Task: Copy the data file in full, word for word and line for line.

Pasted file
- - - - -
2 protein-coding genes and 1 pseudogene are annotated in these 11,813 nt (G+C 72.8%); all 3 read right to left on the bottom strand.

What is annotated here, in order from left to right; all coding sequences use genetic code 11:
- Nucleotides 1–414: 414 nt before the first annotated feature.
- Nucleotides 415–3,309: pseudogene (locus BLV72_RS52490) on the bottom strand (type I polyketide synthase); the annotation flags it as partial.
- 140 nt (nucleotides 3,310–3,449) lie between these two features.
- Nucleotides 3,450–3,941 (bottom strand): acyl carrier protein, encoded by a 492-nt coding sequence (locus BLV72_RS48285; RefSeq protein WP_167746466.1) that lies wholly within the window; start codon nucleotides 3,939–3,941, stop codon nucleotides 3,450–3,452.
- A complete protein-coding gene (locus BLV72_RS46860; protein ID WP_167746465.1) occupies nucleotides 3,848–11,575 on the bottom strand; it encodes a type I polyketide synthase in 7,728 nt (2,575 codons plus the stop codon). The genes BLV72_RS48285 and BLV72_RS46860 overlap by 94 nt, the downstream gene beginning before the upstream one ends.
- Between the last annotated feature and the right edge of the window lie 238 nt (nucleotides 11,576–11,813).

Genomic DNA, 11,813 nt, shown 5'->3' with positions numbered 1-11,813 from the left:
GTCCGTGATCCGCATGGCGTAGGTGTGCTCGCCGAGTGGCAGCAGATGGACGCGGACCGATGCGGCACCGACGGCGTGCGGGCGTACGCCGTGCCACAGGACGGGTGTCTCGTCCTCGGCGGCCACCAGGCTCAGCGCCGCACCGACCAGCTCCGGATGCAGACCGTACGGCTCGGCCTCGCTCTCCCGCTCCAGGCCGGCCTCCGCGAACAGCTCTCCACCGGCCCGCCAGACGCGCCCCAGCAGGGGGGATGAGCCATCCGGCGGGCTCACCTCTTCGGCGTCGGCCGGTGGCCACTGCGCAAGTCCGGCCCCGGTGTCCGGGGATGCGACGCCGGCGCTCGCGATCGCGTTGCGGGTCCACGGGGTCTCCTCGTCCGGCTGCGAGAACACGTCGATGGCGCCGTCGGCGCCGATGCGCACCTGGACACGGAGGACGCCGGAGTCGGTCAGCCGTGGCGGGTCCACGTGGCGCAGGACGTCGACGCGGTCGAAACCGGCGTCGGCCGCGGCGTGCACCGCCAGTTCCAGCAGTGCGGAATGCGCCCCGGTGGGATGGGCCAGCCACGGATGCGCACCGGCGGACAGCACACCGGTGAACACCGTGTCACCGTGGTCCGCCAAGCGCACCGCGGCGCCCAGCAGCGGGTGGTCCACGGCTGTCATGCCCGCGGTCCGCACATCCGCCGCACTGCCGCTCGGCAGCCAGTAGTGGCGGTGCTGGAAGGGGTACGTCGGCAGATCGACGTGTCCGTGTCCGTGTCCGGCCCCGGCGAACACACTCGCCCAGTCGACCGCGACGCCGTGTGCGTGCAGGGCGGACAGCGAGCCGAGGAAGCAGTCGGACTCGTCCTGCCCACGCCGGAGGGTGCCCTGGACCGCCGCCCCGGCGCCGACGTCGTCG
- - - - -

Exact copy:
2 protein-coding genes and 1 pseudogene are annotated in these 11,813 nt (G+C 72.8%); all 3 read right to left on the bottom strand.

What is annotated here, in order from left to right; all coding sequences use genetic code 11:
- Nucleotides 1–414: 414 nt before the first annotated feature.
- Nucleotides 415–3,309: pseudogene (locus BLV72_RS52490) on the bottom strand (type I polyketide synthase); the annotation flags it as partial.
- 140 nt (nucleotides 3,310–3,449) lie between these two features.
- Nucleotides 3,450–3,941 (bottom strand): acyl carrier protein, encoded by a 492-nt coding sequence (locus BLV72_RS48285; RefSeq protein WP_167746466.1) that lies wholly within the window; start codon nucleotides 3,939–3,941, stop codon nucleotides 3,450–3,452.
- A complete protein-coding gene (locus BLV72_RS46860; protein ID WP_167746465.1) occupies nucleotides 3,848–11,575 on the bottom strand; it encodes a type I polyketide synthase in 7,728 nt (2,575 codons plus the stop codon). The genes BLV72_RS48285 and BLV72_RS46860 overlap by 94 nt, the downstream gene beginning before the upstream one ends.
- Between the last annotated feature and the right edge of the window lie 238 nt (nucleotides 11,576–11,813).

Genomic DNA, 11,813 nt, shown 5'->3' with positions numbered 1-11,813 from the left:
GTCCGTGATCCGCATGGCGTAGGTGTGCTCGCCGAGTGGCAGCAGATGGACGCGGACCGATGCGGCACCGACGGCGTGCGGGCGTACGCCGTGCCACAGGACGGGTGTCTCGTCCTCGGCGGCCACCAGGCTCAGCGCCGCACCGACCAGCTCCGGATGCAGACCGTACGGCTCGGCCTCGCTCTCCCGCTCCAGGCCGGCCTCCGCGAACAGCTCTCCACCGGCCCGCCAGACGCGCCCCAGCAGGGGGGATGAGCCATCCGGCGGGCTCACCTCTTCGGCGTCGGCCGGTGGCCACTGCGCAAGTCCGGCCCCGGTGTCCGGGGATGCGACGCCGGCGCTCGCGATCGCGTTGCGGGTCCACGGGGTCTCCTCGTCCGGCTGCGAGAACACGTCGATGGCGCCGTCGGCGCCGATGCGCACCTGGACACGGAGGACGCCGGAGTCGGTCAGCCGTGGCGGGTCCACGTGGCGCAGGACGTCGACGCGGTCGAAACCGGCGTCGGCCGCGGCGTGCACCGCCAGTTCCAGCAGTGCGGAATGCGCCCCGGTGGGATGGGCCAGCCACGGATGCGCACCGGCGGACAGCACACCGGTGAACACCGTGTCACCGTGGTCCGCCAAGCGCACCGCGGCGCCCAGCAGCGGGTGGTCCACGGCTGTCATGCCCGCGGTCCGCACATCCGCCGCACTGCCGCTCGGCAGCCAGTAGTGGCGGTGCTGGAAGGGGTACGTCGGCAGATCGACGTGTCCGTGTCCGTGTCCGGCCCCGGCGAACACACTCGCCCAGTCGACCGCGACGCCGTGTGCGTGCAGGGCGGACAGCGAGCCGAGGAAGCAGTCGGACTCGTCCTGCCCACGCCGGAGGGTGCCCTGGACCGCCGCCCCGGCGCCGACGTCGTCG